Farm Progress is part of the Informa Markets Division of Informa PLC

This site is operated by a business or businesses owned by Informa PLC and all copyright resides with them. Informa PLC's registered office is 5 Howick Place, London SW1P 1WG. Registered in England and Wales. Number 8860726.

U.S. growers shifting rice acres because of quality concerns

Heavy rain kept the 200 rice farmers who attended the Horizon Ag Field Day at Tanner Seed Farm near Bernie, Mo., indoors in mid-August. But Horizon Ag representatives and growers still had plenty to talk about because of the multiple issues that confront the industry. Horizon Ag’s Randy Ouzts discussed some of those concerns in this interview at the close of the field day.

Ouzts says U.S. rice acreage appears to be down by 300,000 acres this year, primarily due to lower prices. The Clearfield rice varieties, which Horizon Ag markets, are up to about 600,000 acres, hybrid rice is around 700,000 acres and the remainder is in public varieties. “We really won’t know the total until USDA issues its final acreage report,” he notes.

U.S. rice producers, who are generally paid on yield versus quality characteristics, are paying more attention to quality issues because of complaints by groups like FECCAROZ, the organization of central America’s rice millers. The latter has been switching purchases to competing Brazilian and Uruguayan rice varieties because of the quality issues.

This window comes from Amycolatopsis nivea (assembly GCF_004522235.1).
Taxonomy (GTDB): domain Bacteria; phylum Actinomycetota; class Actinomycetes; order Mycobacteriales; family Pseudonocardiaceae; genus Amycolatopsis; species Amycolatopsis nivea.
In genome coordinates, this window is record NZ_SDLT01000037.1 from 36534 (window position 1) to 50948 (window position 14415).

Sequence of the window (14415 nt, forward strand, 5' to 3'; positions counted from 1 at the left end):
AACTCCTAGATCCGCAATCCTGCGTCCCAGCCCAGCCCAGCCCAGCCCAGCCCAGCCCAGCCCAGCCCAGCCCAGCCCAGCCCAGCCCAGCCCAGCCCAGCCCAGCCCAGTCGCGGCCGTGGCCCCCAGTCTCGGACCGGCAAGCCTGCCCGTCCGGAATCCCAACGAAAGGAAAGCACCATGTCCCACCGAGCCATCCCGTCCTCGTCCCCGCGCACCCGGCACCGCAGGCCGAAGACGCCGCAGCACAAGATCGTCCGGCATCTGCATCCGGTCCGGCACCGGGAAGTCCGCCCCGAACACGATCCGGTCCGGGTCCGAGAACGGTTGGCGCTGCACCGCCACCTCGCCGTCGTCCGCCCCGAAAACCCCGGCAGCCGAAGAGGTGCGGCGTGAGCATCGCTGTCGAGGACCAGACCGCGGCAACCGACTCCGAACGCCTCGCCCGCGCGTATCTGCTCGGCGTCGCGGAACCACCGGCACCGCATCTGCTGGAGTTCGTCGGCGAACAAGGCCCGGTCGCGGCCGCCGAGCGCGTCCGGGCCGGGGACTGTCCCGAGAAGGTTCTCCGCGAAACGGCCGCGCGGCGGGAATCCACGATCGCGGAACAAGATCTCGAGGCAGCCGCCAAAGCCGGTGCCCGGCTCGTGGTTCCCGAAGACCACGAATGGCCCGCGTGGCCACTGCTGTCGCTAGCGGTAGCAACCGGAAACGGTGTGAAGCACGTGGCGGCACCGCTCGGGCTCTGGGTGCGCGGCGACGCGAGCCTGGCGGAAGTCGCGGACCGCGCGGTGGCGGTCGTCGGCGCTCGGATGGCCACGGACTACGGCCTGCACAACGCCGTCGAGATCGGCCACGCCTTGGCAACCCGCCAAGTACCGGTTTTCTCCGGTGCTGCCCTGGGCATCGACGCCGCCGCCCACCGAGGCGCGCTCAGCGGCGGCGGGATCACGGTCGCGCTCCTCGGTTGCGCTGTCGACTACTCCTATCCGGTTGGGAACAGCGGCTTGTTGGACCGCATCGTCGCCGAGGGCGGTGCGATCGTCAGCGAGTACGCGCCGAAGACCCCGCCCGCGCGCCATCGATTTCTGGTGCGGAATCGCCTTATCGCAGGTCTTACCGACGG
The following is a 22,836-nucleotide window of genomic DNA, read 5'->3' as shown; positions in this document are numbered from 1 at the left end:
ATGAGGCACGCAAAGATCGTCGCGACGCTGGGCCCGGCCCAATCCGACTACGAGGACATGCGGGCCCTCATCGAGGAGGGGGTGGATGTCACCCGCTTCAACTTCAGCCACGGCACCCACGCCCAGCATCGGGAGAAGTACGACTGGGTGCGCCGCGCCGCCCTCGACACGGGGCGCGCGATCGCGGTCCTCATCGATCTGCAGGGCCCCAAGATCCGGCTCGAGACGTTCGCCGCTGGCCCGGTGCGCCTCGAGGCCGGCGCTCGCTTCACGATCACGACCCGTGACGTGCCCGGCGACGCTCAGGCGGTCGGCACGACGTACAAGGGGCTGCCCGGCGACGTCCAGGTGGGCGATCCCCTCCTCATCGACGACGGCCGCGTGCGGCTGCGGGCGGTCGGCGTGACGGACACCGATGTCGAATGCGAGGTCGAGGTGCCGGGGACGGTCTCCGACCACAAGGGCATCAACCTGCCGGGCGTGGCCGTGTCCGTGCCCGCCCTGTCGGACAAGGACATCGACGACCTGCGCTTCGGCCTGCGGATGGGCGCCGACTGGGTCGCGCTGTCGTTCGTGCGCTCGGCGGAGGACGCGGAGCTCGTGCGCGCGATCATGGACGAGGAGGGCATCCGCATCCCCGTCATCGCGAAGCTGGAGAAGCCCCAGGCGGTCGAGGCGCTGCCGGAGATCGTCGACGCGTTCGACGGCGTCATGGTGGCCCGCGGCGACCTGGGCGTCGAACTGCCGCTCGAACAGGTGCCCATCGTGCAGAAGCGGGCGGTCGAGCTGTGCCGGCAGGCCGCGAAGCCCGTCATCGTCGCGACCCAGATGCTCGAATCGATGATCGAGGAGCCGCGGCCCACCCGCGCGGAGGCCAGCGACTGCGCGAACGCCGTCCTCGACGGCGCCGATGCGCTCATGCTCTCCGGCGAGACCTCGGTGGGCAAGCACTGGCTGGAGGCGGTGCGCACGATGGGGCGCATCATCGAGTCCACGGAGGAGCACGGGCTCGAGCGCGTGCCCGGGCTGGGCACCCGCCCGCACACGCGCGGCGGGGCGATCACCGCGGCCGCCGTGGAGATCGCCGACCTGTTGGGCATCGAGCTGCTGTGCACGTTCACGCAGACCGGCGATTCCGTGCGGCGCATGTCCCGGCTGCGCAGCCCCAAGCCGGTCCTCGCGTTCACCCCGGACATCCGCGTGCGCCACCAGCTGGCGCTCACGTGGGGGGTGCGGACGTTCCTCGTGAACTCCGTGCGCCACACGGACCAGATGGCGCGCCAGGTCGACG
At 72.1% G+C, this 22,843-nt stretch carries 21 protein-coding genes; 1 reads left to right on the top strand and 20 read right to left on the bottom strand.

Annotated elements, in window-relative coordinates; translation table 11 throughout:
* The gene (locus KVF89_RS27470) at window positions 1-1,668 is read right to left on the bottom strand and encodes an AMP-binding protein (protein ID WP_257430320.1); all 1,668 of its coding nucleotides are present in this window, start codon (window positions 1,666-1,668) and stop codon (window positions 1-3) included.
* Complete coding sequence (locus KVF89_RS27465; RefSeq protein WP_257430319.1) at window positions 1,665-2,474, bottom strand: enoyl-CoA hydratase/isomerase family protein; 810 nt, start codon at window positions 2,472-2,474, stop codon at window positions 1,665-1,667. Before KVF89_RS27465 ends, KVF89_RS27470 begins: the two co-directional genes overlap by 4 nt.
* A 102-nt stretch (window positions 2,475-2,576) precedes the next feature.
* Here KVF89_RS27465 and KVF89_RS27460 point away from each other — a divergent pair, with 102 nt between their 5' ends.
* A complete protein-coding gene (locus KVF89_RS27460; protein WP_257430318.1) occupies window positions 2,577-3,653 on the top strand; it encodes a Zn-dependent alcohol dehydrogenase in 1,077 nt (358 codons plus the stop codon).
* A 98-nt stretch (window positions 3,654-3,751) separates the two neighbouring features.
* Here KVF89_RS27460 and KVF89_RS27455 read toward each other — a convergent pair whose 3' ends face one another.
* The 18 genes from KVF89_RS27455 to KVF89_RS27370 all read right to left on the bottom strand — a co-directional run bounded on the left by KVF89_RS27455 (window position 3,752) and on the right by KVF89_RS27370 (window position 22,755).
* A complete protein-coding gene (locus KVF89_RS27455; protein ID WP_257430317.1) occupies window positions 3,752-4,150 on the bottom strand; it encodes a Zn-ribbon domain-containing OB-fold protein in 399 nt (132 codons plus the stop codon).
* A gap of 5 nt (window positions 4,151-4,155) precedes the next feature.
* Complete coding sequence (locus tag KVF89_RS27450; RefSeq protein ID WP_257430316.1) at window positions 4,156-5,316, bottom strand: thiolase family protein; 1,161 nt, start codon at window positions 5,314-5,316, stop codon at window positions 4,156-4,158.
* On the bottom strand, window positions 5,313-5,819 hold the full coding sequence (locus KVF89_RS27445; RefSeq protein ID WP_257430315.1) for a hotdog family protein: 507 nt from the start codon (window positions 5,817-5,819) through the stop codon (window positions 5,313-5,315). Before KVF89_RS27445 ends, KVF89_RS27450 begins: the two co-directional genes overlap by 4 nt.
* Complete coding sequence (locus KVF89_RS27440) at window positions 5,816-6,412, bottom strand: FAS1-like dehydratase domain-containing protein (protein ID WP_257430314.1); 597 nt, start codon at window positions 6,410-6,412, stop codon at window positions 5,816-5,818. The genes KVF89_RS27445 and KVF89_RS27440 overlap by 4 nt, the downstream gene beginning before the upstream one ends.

“They say they are losing about 20 percent of the volume of the rice they buy from the U.S. because of the increased milling they’re having to do to remove the chalk,” says Ouzts. Higher chalk content affects the flavor the rice, which is a primary stable in Latin American diets.

Ouzts believes U.S. growers must begin to pay more attention to identity preserved rice to avoid the problems with chalkiness; that is, to separating types of rice with higher chalk content from higher quality rice.

TAGS: Legislative
Hide comments


  • Allowed HTML tags: <em> <strong> <blockquote> <br> <p>

Plain text

  • No HTML tags allowed.
  • Web page addresses and e-mail addresses turn into links automatically.
  • Lines and paragraphs break automatically.